Managing the Lifecycle of OpenShift Clusters: Vetting OpenShift Installations

Andy Block is an architect in Red Hat Consulting. Mike Fiedler is on the OpenShift system test team.


Whether installing a new release of a software package or just installing an update (such as a bug fix), it is wise to perform tests against the newly installed software in order to confirm that it is performing correctly in the target environment. This is especially true with OpenShift since it contains a number of open source components and can be deployed to a variety of environments, such as an on-prem datacenter, or a public or private cloud.

Both OpenShift and the underlying Kubernetes project contain an ecosystem of source code repositories, and the majority of these repositories contain the core set of functionality driving each product, several repositories have been created specifically for the purpose of testing and validating cluster health. This post introduces a tool that was developed by the OpenShift system test team and validated in actual OpenShift customer environments by the Red Hat’s Consulting team that any OpenShift administrator can utilize to validate the functionality of their own clusters.

The cluster-loader Tool

The OpenShift SVT repository on GitHub is one of the repositories specifically created to validate the health of an OpenShift cluster and contains a collection of tools and utilities to facilitate system testing of the online and enterprise version of OpenShift Container platform. One such utility found in this repositories is cluster-loader, a Python-based tool which allows OpenShift administrators the ability to automatically load a cluster with a variety of components, such as builds, services, routes, and pods.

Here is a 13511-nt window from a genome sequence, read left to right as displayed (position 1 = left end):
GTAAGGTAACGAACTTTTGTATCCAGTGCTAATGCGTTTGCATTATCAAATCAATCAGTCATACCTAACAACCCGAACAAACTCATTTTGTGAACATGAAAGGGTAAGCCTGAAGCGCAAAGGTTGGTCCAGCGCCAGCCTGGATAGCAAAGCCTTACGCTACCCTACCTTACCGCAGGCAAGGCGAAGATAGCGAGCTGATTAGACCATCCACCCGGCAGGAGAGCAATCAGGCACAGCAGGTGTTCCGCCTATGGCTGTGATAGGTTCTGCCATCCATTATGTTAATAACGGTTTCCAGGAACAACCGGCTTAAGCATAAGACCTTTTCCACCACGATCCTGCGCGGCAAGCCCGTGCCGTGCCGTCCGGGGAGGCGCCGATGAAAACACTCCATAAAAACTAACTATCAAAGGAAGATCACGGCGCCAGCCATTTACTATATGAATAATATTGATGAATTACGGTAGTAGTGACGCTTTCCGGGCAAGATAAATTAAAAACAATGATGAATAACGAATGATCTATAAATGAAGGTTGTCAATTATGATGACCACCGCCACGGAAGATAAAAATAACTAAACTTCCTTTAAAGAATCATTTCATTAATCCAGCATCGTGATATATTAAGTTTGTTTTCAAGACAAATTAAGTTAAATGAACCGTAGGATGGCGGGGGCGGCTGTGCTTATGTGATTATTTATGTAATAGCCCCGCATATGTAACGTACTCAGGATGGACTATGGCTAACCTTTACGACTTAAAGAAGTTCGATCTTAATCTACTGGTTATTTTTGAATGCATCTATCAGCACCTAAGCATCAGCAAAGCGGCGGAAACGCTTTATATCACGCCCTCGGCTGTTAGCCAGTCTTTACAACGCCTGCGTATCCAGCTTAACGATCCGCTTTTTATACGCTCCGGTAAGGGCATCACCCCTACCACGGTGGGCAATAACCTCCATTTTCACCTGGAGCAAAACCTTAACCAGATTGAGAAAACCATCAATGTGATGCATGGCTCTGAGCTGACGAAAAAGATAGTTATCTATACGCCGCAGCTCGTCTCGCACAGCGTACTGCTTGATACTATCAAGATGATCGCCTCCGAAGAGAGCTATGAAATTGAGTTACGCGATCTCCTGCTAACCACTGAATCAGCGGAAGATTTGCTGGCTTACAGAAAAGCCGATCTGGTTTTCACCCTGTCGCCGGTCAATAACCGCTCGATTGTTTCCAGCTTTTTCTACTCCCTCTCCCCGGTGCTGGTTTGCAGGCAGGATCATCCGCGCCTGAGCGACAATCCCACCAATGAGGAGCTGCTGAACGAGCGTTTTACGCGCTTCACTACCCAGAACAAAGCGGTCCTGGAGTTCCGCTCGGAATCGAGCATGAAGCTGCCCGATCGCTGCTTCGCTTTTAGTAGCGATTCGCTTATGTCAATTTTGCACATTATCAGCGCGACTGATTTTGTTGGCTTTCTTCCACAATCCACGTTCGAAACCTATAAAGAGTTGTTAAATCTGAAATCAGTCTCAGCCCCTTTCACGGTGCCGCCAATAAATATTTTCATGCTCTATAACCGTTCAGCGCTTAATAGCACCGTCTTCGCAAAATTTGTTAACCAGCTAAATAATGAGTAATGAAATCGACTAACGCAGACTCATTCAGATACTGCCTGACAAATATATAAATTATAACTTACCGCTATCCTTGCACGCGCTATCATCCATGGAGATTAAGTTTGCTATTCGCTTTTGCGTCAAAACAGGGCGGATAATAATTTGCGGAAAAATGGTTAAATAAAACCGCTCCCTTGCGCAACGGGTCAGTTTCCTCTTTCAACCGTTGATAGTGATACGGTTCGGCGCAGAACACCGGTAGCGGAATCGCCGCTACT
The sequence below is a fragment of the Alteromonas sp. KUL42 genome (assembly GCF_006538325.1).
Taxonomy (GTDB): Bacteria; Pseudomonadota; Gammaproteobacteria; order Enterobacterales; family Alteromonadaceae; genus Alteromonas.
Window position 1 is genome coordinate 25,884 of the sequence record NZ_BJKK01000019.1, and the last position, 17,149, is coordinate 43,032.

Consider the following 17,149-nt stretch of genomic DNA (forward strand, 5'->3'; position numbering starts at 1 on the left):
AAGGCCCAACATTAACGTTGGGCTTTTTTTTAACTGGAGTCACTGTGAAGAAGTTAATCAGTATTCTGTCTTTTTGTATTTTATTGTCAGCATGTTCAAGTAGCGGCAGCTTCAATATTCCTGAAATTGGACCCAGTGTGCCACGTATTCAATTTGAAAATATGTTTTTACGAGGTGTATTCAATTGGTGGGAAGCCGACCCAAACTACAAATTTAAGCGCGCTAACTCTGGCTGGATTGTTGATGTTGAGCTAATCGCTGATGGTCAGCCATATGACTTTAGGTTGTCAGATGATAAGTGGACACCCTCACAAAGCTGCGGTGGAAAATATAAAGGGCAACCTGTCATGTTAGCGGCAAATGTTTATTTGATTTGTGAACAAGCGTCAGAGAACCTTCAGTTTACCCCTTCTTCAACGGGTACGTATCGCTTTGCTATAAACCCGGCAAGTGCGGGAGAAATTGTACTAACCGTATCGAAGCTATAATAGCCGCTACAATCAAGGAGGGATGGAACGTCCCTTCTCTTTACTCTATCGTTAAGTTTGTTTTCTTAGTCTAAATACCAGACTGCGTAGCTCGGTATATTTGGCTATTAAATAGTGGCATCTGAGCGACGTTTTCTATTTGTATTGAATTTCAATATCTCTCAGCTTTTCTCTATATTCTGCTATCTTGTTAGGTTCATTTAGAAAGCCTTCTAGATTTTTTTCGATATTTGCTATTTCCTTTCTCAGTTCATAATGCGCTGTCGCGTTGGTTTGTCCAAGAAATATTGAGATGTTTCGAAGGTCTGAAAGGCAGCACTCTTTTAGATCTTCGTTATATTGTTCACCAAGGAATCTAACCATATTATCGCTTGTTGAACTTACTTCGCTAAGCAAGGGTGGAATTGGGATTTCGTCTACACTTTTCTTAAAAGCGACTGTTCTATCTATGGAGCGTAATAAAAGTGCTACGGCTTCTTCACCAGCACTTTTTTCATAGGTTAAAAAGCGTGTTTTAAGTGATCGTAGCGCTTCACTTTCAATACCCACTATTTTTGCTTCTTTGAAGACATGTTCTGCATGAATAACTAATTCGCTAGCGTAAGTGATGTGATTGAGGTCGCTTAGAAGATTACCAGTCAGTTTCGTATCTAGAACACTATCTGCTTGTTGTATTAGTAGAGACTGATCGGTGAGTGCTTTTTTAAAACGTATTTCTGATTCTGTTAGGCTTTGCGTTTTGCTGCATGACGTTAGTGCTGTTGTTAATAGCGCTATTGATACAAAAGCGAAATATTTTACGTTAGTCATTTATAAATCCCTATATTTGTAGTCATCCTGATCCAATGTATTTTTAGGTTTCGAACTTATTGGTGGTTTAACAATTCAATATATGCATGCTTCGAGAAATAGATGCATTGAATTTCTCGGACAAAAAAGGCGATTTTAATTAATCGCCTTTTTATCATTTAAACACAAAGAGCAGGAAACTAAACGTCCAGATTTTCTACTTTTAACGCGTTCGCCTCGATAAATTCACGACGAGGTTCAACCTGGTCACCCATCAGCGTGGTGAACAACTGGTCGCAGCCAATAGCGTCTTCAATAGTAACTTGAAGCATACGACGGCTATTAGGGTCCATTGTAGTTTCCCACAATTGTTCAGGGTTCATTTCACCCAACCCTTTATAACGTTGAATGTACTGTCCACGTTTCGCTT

Any resource that is supported by OpenShift can be leveraged by the cluster-loader tool within a single project, or across multiple projects. Aside from providing support for loading resources, cluster-loader also contains the ability to simulate traffic against pods once they are running to verify various components within the cluster are performing adequately.

Like OpenShift and Kubernetes, cluster-loader makes use of the declarative YAML format within a configuration file to specify the components being created. This file defines the projects and resources that should be created by the cluster-loader tool. The following is a simple example of a basic cluster-loader configuration file:

  - num: 1
    basename: testproject
    tuning: default
    quota: default
      - num: 2
        role: admin
        basename: demo
        password: demo
        userpassfile: /etc/origin/openshift-passwd
      - total: 10
      - num: 40
        image: openshift/hello-openshift:v1.0.6